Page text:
Monday, June 30, 2014

NJ SCBWI Conference - Recommended Picture Books

I had the best weekend at the NJSCBWI Conference. My brain is so full, I can barely make sentences... but it only takes basic zombie skills to type up a list of the books I heard recommended by editors and agents.  I'm sure many of you are looking for summer reads, so enjoy! (I'm actually looking for some brains to eat...isn't that a weird craving?)

Picture Books By Author/Illustrators

Green, by Laura Vaccaro Seeger

No Fits, Nilson! by Zachariah Ohora

The  Twins Blanket, by Hyewon Yum

The Curious Garden, by Peter Brown

Penguin and Pinecone, by Salina Yoon

Zombelina, by Kristyn Crow

Island: A Story of the Galápagosby Jason Chin

LittleTug, by Stephen Savage

All Kinds of Kisses, by Nancy Tafuri 

Crankenstein, by Samantha Berger

Awesome Dawson, by Chris Gall

Pirate, Viking and Scientist, by Jared Chapman

Me, Jane, by Patrick McDonnell
I came home with this beauty from
Sudipta Bardhan-Quallen

The Best-Ever Bookworm Book, by Alice Kuipers

Martin & Mahalia: His Words, Her Songby Andrea Davis Pinkney

Picture Books By an Author and an Illustrator

Be Good to Eddie Lee, by Virgina Fleming and illustrated by Floyd Cooper

Bear has a Story to Tell, by Philip Stead and illustrated by Erin Stead

Extra Yarn, by Mac Barnett and illustrated by Jon Klassen (one of my FAVORITES)

My Snake Blake, by Randy Siegel and illustrated by Serge Bloch

if you want to see a whale, by Julie Fogliano, illustrated by Erin Stead.

Besos for Baby, by Jen Arena and illustrated by Blanca Gomez

The Dark, by Lemony Snicket and illustrated by Jon Klassen

Once Upon a Memory, by  and illustrated by Renata Liwska

Duck, Duck, Moose by Sudipta Bardhan-Quallen and illustrated by Noah Jones

Chicks Run Wild, by Sudipta Bardhan-Quallen and illustrated by Ward Jenkins

Dave the Potter: Artist, Poet, Slave, by Laban Hill and illustrated by Bryan Collier

Heroes of the Surf, by Elisa Carbone and illustrated by Nancy Carpenter

President Taft isStuck in the Bath, by Mac Barnett and illustrated by Chris Van  Dusen 

Whoa! That was ever so slightly more work than I had imagined, and my fingers are aching. Gotta go get some brains in this zombie to refresh!

I'll post MG, YA, and writing book recommendations in the next post. 

If you were at the conference, did you write down any other recommended books? 

Friday, June 20, 2014

The Writer's Path

I'm in a frantic period right now - combination of school almost out, summer fun beginning with camping this weekend, and my NJ conference next weekend. For me this is a peak time, where I push myself on revisions, start thinking about summer submissions, and daydreaming about sharing book-love with an agent.  

But with the excitement of a conference comes the post-conference-collapse-on-the-couch. And with the excitement of submissions often comes the dreaded-rejection-letter. So I needed to take a moment this morning to remind myself of the journey I'm on and embrace its peaks and valleys.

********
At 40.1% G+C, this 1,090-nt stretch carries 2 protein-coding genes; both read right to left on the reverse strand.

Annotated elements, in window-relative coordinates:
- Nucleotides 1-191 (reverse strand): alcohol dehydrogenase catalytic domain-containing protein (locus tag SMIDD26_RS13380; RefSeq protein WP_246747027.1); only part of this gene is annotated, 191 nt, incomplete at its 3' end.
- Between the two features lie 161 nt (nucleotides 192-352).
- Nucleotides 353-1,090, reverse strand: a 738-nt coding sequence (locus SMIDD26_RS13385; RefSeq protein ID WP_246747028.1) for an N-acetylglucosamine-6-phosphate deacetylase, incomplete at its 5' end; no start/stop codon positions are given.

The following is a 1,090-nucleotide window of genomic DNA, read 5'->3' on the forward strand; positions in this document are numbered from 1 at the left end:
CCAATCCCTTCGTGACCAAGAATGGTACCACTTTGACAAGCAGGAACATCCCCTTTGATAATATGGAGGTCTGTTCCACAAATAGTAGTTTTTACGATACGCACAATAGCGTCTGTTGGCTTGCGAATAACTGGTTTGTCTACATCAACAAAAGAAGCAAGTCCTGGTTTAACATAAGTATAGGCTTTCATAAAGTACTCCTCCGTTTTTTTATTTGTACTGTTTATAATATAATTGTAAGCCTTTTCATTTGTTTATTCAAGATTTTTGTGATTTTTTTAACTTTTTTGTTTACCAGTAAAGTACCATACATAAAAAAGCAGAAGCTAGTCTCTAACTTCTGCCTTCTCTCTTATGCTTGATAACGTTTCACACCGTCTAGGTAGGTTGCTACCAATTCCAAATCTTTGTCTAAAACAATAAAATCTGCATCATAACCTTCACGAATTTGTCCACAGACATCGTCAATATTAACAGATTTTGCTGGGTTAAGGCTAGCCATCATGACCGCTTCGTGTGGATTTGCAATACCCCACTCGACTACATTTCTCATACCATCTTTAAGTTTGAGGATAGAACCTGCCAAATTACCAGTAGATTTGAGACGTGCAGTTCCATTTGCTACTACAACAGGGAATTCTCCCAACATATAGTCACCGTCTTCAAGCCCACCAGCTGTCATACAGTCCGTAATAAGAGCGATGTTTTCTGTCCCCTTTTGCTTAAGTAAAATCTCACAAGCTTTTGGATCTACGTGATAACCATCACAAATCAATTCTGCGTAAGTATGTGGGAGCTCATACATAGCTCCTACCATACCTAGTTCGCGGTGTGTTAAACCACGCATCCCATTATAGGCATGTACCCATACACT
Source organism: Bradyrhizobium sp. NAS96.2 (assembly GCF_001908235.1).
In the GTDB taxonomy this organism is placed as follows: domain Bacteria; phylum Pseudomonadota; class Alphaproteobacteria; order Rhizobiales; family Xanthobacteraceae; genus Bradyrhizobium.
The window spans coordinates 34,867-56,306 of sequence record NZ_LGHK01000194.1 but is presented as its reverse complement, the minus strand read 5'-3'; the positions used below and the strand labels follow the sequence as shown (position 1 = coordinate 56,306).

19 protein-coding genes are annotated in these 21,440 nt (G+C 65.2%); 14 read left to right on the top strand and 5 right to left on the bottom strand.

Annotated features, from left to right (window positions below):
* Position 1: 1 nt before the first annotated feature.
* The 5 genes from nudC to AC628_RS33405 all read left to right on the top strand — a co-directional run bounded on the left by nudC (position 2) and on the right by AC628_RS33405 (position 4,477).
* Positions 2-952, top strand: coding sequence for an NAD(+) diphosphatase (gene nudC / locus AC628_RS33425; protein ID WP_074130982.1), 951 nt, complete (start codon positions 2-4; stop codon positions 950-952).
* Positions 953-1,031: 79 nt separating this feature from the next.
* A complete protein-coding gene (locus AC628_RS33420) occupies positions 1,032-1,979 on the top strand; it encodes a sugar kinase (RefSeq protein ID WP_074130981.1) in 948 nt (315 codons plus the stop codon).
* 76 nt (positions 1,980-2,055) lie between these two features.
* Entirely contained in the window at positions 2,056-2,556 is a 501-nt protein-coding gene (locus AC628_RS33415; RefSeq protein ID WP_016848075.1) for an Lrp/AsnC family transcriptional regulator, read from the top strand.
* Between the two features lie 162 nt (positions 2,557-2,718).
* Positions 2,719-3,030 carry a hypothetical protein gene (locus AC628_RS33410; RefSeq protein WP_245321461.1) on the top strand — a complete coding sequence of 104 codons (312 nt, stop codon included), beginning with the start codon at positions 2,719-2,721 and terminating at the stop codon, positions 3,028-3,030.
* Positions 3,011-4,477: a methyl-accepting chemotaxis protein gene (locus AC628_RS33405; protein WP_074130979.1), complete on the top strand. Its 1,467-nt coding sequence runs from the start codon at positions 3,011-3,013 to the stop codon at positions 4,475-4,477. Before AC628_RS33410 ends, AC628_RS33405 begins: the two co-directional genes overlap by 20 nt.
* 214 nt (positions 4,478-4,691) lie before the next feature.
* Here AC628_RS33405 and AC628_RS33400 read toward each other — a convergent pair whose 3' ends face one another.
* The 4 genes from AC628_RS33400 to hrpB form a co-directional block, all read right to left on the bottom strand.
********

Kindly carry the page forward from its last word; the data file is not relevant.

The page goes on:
With the help of Sharpie, I present:

I had no idea when I wrote that first word what an exciting adventure writing would be! Yes the lows are totally turds-in-the-pool, but the highs make it worth the swim. (Not my best metaphor, but successfully explains the high rates of cholera among writers.)

Ahh, take a deep breath, focus on the long term, and write on!

Friday, June 13, 2014

Waking my Creative Self on an Imaginary Tractor Ride

My kids hosted an inspiration session yesterday for me which was much needed to break up the routine of prepping for the NJSCBWI conference in two weeks (squee!!) Sometimes my anal-nerdy-financial-analytic self takes over, and I make binders, research agents, prepare my journal, etc. These steps are important, but if I forget to feed my creative self before a conference, well then it's all for naught.
I was sitting in the living room, minding my business, when I realized I was on a tractor ride.

"You should buckle up," my 4yo said. "Can you do it by yourself?"

"Um, yep. Click. Click. Hmph. I can't get this last buckle."  I had slept 9 hours the night before for the first time in months, so I put a little more into my role play than usual. 

"I'll help you. Click. See? It was easy."  4yos have a way of letting you know you've been condescending in the past.

"Thank you. Where are we heading?"

"To see the hippos, of course." She opened her Ranger Rick magazine to show me.  "They like water."
Tractors and African animals weren't connected in my mind, but why not. 

"How about a big hug?"
(by sveres via
"I think I'd like to hug a hippo.  Unless he was yawning."

"If I had to kiss a shark, I'd kiss him on the cheek not on the lips," she said still using Ranger Rick as tour support.

After visiting three animals, I had to unbuckle and grab some paper.

"Remember when we saw these ca-coons in Mexico?"  (she meant raccoons  to refer to the coatis, but ain't she cute?)

"I have zebras on my farm."

"Slow down, sweetie.  Mommy can't write down all these ideas that fast."

"Here comes a bump," she said and threw a pillow at me, which caused a chain reaction of spilling coffee and the ideas-in-marker bleeding across the page.

But it didn't matter. She had woken my creative brain.

And I learned a valuable lesson about drinking coffee on tractor rides through animal sanctuaries.

How do you keep your creative mind awake through all the not-so-creative tasks which publishing involves? 
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